Make sure to watch out what you are feeding your fur babies today. Although these foods are just indulgences for us, many can be too rich or even toxic to your pets. Always remember if you must feed them from the table, small moderate tastes of food is more than adequate. If pets are fed too much, this can lead to obesity, diabetes, heart disease and join issues. I know we all want our pets to live as long and as healthy as possible, so please be careful how much you feed your fur babies this time of year.
This might be a side note, but make sure to watch the door when people are coming and going. Many pets can get confused and caught up in the bustle of the holidays and slip outside unexpected. Keep your pets away from the doorway to ensure you are not posting lost dog or cat notices the next day.
Another point to watch out for is the little ones in the family and the food they may drop on the floor. Most dogs will sit there and hope that someone will drop some delicious food on the floor for them. Also SOME of the little ones in families can get exuberant and chase after pets, pull on tails and get overly excited, causing the pets to stress out. Not all little ones are this way, just ensure that pets can have a safe place to run to where little hands (and big hands for that matter) cannot get to them.
In case you need more tips for Thanksgiving safety, Wellness has made a list of the top 10 tips for Thanksgiving safety for our fur babies. Happy Thanksgiving to all Americans and Happy Thursday to all my readers, and enjoy your day!
Crate training has raised much debate as to whether it is something useful for dogs or if it is just a lazy way to keep your dog out of your hair. While some people believe it to be something mean, I prefer to see it as your fur baby’s private room and their own space they can use when they want space and alone time.
As we know, dogs are pack animals that, in the wild, tend to have a den as their private space. This helps your dog know he/she has his/her own space and it is secure. As most of us know, a trained dog and a safe dog is a confident dog.
As well, having a crate tends to help those dogs who are chewers or destructive dogs around the house (you know, the kind of dogs that will chew dry wall or ruin your couch), by keeping them out of harm’s way and giving you peace of mind knowing that you’ll come home to a clean house, still in tact.
The main points to consider are:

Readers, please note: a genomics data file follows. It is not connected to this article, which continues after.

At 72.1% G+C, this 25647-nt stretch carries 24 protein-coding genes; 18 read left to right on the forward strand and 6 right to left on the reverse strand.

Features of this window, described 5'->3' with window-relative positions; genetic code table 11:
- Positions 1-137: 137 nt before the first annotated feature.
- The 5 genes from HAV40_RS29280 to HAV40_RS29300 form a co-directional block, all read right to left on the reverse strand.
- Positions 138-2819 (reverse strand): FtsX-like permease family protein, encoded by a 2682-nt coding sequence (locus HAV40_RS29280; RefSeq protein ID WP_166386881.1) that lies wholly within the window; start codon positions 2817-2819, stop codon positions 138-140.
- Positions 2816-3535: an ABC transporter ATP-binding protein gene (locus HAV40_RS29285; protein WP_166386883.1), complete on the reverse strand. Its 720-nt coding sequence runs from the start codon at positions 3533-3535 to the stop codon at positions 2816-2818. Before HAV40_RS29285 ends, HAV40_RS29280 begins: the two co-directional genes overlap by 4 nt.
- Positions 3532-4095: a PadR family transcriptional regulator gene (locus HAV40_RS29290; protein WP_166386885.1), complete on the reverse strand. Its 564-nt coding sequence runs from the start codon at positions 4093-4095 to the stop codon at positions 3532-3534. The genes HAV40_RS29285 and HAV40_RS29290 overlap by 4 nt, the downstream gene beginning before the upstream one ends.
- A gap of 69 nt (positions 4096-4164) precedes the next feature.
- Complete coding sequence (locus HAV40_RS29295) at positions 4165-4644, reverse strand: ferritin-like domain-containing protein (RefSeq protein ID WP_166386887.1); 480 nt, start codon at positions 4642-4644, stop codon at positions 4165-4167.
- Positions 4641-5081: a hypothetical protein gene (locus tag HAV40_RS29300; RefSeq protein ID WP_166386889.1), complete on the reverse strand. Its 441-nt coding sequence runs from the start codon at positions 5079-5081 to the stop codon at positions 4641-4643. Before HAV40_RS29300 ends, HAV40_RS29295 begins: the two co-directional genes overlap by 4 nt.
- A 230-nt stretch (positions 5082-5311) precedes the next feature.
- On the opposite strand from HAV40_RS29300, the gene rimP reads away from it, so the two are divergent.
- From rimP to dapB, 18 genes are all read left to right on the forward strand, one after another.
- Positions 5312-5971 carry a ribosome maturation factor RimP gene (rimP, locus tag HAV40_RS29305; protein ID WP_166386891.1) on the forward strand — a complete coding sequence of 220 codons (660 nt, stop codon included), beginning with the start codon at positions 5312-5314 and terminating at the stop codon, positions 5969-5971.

- Crates are mainly used for house training, as most dogs will not soil where they sleep.
- If you want your dog to freely go into his/her crate, NEVER NEVER NEVER use the crate as a punishment. DO NOT make the dog go into it when you are scolding him/her. Put them in another room as a time out.
- The crate should always be associated with something pleasant. For example: When we put Sasha in her crate, we always give her treats and toys to occupy her time in there while we are gone. To start off with, you can feed your dog his/her meals in the crate, DO NOT lock the door while they are eating and let them freely come in and out of the crate to see that it is something positive and not something negative.
- Make sure the crate is big enough for the dog to stand on all fours in and they are able to turn around within the crate. We don’t have a huge crate for Sasha, as she likes snug enough spaces (I swear, she thinks she is a Chihuahua! She tries to cuddle up in the tightest of spots, it’s hilarious).
Also, if you bought a Thundershirt, and your dog experiences some stress going into and staying in the crate, using that shirt and putting it on about a half hour before you leave, will help calm the dog and she/he won’t be prone to whining or feeling separation anxiety.
Please know that it takes time and patience before your dog will be happy and comfortable in their crate. We bought a pillow bed for Sasha to create something comfortable and soft for her in her den. We also call it a den because when we first started using the word “crate”, she would whine and freak out when going into it at any time. It seems to work. Here is the crate we bought for Sasha, with the proper dimensions for her.
Always make sure to praise your dog when they do something right or when they stay in the crate and don’t whine or soil it.
Here is an excellent article that I followed when crate training Sasha. It took about a month and a half to train her so that she actually enjoys going into it and will now sleep in it all night. I hope it works for you!
I wrote this about Isis when I found out her full backstory. Some of it is graphic and may be hard to read for sensitive readers. Please read with caution. Thanks all. 🙂
On May 20, 2011 our lives changed forever, for the better.